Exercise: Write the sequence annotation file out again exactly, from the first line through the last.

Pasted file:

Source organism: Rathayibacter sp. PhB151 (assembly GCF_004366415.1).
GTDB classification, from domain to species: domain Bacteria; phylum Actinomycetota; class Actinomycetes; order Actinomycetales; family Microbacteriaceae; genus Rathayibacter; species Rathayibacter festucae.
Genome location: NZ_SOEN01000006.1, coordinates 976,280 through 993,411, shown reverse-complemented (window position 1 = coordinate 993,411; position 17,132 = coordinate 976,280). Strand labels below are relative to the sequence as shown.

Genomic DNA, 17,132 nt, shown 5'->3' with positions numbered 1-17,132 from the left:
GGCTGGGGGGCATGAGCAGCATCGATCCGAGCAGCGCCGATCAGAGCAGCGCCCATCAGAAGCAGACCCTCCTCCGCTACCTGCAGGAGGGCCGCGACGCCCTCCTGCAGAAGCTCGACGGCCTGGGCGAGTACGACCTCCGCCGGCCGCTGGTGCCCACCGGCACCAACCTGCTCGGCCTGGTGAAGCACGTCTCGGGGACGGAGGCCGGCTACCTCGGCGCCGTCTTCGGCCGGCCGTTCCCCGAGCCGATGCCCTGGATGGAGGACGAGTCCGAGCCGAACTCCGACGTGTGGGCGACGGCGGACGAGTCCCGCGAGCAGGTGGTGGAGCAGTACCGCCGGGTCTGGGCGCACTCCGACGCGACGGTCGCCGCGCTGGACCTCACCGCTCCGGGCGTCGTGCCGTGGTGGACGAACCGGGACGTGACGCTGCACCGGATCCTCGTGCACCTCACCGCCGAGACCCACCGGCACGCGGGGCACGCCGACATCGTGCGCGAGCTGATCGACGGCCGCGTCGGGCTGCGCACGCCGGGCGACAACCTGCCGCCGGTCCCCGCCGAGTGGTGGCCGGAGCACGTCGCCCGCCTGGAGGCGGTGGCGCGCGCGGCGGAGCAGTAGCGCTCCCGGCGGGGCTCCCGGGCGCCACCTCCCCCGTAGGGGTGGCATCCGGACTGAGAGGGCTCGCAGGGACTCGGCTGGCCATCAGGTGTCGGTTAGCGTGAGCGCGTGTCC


Source organism: Rathayibacter sp. PhB151 (assembly GCF_004366415.1).
GTDB classification, from domain to species: domain Bacteria; phylum Actinomycetota; class Actinomycetes; order Actinomycetales; family Microbacteriaceae; genus Rathayibacter; species Rathayibacter festucae.
Genome location: NZ_SOEN01000006.1, coordinates 976,280 through 993,411, shown reverse-complemented (window position 1 = coordinate 993,411; position 17,132 = coordinate 976,280). Strand labels below are relative to the sequence as shown.

Genomic DNA, 17,132 nt, shown 5'->3' with positions numbered 1-17,132 from the left:
GGCTGGGGGGCATGAGCAGCATCGATCCGAGCAGCGCCGATCAGAGCAGCGCCCATCAGAAGCAGACCCTCCTCCGCTACCTGCAGGAGGGCCGCGACGCCCTCCTGCAGAAGCTCGACGGCCTGGGCGAGTACGACCTCCGCCGGCCGCTGGTGCCCACCGGCACCAACCTGCTCGGCCTGGTGAAGCACGTCTCGGGGACGGAGGCCGGCTACCTCGGCGCCGTCTTCGGCCGGCCGTTCCCCGAGCCGATGCCCTGGATGGAGGACGAGTCCGAGCCGAACTCCGACGTGTGGGCGACGGCGGACGAGTCCCGCGAGCAGGTGGTGGAGCAGTACCGCCGGGTCTGGGCGCACTCCGACGCGACGGTCGCCGCGCTGGACCTCACCGCTCCGGGCGTCGTGCCGTGGTGGACGAACCGGGACGTGACGCTGCACCGGATCCTCGTGCACCTCACCGCCGAGACCCACCGGCACGCGGGGCACGCCGACATCGTGCGCGAGCTGATCGACGGCCGCGTCGGGCTGCGCACGCCGGGCGACAACCTGCCGCCGGTCCCCGCCGAGTGGTGGCCGGAGCACGTCGCCCGCCTGGAGGCGGTGGCGCGCGCGGCGGAGCAGTAGCGCTCCCGGCGGGGCTCCCGGGCGCCACCTCCCCCGTAGGGGTGGCATCCGGACTGAGAGGGCTCGCAGGGACTCGGCTGGCCATCAGGTGTCGGTTAGCGTGAGCGCGTGTCC